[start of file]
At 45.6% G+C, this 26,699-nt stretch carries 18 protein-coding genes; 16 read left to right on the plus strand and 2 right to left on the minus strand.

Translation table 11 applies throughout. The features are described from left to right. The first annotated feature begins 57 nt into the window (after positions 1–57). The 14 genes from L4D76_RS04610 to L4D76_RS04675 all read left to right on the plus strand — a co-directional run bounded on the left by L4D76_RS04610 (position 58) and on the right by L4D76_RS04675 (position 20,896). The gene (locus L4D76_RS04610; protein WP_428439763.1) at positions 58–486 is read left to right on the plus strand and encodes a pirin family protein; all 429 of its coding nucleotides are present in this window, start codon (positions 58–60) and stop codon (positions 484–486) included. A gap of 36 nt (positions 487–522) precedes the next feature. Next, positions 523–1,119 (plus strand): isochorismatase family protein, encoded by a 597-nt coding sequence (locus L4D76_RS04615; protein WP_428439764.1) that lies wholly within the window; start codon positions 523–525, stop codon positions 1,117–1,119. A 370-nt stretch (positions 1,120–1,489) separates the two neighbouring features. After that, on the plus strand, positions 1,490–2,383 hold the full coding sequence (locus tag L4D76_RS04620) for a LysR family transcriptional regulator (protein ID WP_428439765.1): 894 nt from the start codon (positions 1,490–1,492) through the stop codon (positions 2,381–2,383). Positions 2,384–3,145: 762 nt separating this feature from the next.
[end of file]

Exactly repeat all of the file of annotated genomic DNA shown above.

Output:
At 45.6% G+C, this 26,699-nt stretch carries 18 protein-coding genes; 16 read left to right on the plus strand and 2 right to left on the minus strand.

Translation table 11 applies throughout. The features are described from left to right. The first annotated feature begins 57 nt into the window (after positions 1–57). The 14 genes from L4D76_RS04610 to L4D76_RS04675 all read left to right on the plus strand — a co-directional run bounded on the left by L4D76_RS04610 (position 58) and on the right by L4D76_RS04675 (position 20,896). The gene (locus L4D76_RS04610; protein WP_428439763.1) at positions 58–486 is read left to right on the plus strand and encodes a pirin family protein; all 429 of its coding nucleotides are present in this window, start codon (positions 58–60) and stop codon (positions 484–486) included. A gap of 36 nt (positions 487–522) precedes the next feature. Next, positions 523–1,119 (plus strand): isochorismatase family protein, encoded by a 597-nt coding sequence (locus L4D76_RS04615; protein WP_428439764.1) that lies wholly within the window; start codon positions 523–525, stop codon positions 1,117–1,119. A 370-nt stretch (positions 1,120–1,489) separates the two neighbouring features. After that, on the plus strand, positions 1,490–2,383 hold the full coding sequence (locus tag L4D76_RS04620) for a LysR family transcriptional regulator (protein ID WP_428439765.1): 894 nt from the start codon (positions 1,490–1,492) through the stop codon (positions 2,381–2,383). Positions 2,384–3,145: 762 nt separating this feature from the next.